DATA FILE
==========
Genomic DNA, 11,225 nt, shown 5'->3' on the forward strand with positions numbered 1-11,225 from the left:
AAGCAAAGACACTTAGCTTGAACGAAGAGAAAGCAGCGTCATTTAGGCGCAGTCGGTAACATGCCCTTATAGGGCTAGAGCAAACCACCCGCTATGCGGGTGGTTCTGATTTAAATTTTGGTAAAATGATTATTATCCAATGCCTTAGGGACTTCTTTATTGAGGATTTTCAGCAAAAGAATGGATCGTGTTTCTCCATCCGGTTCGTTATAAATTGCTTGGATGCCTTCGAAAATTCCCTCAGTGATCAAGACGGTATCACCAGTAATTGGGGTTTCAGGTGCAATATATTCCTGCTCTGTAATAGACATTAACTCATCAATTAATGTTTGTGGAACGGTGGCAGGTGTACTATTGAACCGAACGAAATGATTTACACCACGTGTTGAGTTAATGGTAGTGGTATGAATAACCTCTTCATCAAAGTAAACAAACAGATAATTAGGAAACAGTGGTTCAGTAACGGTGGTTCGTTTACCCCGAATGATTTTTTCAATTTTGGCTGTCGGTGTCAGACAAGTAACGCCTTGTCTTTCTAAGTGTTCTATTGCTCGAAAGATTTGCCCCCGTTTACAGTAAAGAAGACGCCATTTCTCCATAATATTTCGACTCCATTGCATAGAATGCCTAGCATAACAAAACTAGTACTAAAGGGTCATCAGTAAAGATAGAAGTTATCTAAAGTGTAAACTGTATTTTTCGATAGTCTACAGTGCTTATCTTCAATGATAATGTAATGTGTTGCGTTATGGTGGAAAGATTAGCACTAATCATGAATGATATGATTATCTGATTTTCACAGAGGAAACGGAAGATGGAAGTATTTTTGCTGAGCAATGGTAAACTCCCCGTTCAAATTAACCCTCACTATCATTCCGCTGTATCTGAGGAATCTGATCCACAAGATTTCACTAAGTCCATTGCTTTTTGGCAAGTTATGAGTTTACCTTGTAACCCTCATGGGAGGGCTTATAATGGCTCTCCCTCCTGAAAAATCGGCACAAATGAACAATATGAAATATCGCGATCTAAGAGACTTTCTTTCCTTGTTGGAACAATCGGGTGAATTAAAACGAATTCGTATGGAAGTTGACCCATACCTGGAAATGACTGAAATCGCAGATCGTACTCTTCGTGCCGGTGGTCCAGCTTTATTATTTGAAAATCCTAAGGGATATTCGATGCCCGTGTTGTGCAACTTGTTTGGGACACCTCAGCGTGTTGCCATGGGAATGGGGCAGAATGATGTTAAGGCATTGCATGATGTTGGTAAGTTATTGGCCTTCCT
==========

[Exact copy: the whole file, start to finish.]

Genomic DNA, 11,225 nt, shown 5'->3' on the forward strand with positions numbered 1-11,225 from the left:
AAGCAAAGACACTTAGCTTGAACGAAGAGAAAGCAGCGTCATTTAGGCGCAGTCGGTAACATGCCCTTATAGGGCTAGAGCAAACCACCCGCTATGCGGGTGGTTCTGATTTAAATTTTGGTAAAATGATTATTATCCAATGCCTTAGGGACTTCTTTATTGAGGATTTTCAGCAAAAGAATGGATCGTGTTTCTCCATCCGGTTCGTTATAAATTGCTTGGATGCCTTCGAAAATTCCCTCAGTGATCAAGACGGTATCACCAGTAATTGGGGTTTCAGGTGCAATATATTCCTGCTCTGTAATAGACATTAACTCATCAATTAATGTTTGTGGAACGGTGGCAGGTGTACTATTGAACCGAACGAAATGATTTACACCACGTGTTGAGTTAATGGTAGTGGTATGAATAACCTCTTCATCAAAGTAAACAAACAGATAATTAGGAAACAGTGGTTCAGTAACGGTGGTTCGTTTACCCCGAATGATTTTTTCAATTTTGGCTGTCGGTGTCAGACAAGTAACGCCTTGTCTTTCTAAGTGTTCTATTGCTCGAAAGATTTGCCCCCGTTTACAGTAAAGAAGACGCCATTTCTCCATAATATTTCGACTCCATTGCATAGAATGCCTAGCATAACAAAACTAGTACTAAAGGGTCATCAGTAAAGATAGAAGTTATCTAAAGTGTAAACTGTATTTTTCGATAGTCTACAGTGCTTATCTTCAATGATAATGTAATGTGTTGCGTTATGGTGGAAAGATTAGCACTAATCATGAATGATATGATTATCTGATTTTCACAGAGGAAACGGAAGATGGAAGTATTTTTGCTGAGCAATGGTAAACTCCCCGTTCAAATTAACCCTCACTATCATTCCGCTGTATCTGAGGAATCTGATCCACAAGATTTCACTAAGTCCATTGCTTTTTGGCAAGTTATGAGTTTACCTTGTAACCCTCATGGGAGGGCTTATAATGGCTCTCCCTCCTGAAAAATCGGCACAAATGAACAATATGAAATATCGCGATCTAAGAGACTTTCTTTCCTTGTTGGAACAATCGGGTGAATTAAAACGAATTCGTATGGAAGTTGACCCATACCTGGAAATGACTGAAATCGCAGATCGTACTCTTCGTGCCGGTGGTCCAGCTTTATTATTTGAAAATCCTAAGGGATATTCGATGCCCGTGTTGTGCAACTTGTTTGGGACACCTCAGCGTGTTGCCATGGGAATGGGGCAGAATGATGTTAAGGCATTGCATGATGTTGGTAAGTTATTGGCCTTCCT